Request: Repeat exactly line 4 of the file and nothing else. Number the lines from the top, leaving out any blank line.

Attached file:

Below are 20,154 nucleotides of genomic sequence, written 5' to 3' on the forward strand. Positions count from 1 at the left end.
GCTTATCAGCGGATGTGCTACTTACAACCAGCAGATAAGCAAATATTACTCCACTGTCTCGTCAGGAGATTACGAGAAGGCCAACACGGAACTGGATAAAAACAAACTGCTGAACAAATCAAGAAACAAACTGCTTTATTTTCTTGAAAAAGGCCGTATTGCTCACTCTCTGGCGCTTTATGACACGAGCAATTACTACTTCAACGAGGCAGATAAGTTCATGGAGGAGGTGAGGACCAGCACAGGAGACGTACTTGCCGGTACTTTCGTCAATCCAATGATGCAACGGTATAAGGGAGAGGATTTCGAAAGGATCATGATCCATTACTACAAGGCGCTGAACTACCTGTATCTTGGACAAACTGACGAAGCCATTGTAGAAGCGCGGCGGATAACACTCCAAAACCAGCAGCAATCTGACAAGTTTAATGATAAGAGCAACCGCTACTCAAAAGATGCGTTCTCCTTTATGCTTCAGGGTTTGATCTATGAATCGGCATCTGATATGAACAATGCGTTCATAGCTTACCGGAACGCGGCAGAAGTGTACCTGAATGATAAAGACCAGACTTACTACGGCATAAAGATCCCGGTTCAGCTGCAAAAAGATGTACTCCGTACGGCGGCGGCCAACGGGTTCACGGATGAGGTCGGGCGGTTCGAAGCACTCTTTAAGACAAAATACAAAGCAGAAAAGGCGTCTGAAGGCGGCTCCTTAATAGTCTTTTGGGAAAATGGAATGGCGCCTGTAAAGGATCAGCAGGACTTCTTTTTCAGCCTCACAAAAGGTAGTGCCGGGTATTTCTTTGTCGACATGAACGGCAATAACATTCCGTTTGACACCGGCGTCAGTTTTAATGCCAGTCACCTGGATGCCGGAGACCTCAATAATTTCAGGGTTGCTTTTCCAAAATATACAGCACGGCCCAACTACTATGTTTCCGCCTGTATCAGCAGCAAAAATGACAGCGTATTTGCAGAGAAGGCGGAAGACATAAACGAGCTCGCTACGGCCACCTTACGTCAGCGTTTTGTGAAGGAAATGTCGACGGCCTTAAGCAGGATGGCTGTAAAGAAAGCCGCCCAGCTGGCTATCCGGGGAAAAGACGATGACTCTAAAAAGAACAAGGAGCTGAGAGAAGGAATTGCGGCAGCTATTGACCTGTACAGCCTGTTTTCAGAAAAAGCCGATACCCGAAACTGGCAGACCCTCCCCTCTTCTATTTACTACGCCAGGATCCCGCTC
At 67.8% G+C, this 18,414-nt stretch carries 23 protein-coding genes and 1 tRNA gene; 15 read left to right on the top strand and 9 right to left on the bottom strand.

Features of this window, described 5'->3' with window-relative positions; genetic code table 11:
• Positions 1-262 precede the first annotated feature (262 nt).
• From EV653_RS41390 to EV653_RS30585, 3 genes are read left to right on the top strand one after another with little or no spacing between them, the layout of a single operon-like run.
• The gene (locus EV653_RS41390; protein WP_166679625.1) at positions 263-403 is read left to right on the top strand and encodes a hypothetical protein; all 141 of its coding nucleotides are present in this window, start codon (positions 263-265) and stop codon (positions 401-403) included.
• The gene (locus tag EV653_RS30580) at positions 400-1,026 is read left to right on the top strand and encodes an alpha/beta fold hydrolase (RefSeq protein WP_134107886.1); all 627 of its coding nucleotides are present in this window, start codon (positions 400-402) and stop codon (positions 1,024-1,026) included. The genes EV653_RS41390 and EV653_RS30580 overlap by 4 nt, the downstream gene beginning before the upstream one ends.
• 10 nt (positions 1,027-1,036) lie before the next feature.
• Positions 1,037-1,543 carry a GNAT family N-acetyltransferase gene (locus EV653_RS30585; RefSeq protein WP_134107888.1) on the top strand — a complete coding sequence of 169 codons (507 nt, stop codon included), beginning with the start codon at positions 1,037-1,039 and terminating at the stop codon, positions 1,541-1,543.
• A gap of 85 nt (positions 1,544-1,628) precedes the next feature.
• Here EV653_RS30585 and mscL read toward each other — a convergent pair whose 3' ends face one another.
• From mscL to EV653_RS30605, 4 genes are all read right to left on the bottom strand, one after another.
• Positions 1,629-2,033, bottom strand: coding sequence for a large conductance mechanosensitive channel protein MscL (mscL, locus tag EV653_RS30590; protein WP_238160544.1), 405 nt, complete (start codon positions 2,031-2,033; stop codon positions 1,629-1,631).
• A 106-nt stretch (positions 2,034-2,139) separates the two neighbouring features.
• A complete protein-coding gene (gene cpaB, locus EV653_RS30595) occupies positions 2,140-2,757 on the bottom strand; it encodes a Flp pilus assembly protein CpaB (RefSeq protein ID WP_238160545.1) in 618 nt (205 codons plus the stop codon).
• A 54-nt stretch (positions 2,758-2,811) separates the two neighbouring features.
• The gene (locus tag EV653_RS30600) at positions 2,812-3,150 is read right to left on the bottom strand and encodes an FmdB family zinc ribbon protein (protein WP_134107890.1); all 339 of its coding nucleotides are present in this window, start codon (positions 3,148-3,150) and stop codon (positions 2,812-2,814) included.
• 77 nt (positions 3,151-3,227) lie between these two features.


Features of this window, described 5'->3' with window-relative positions; genetic code table 11: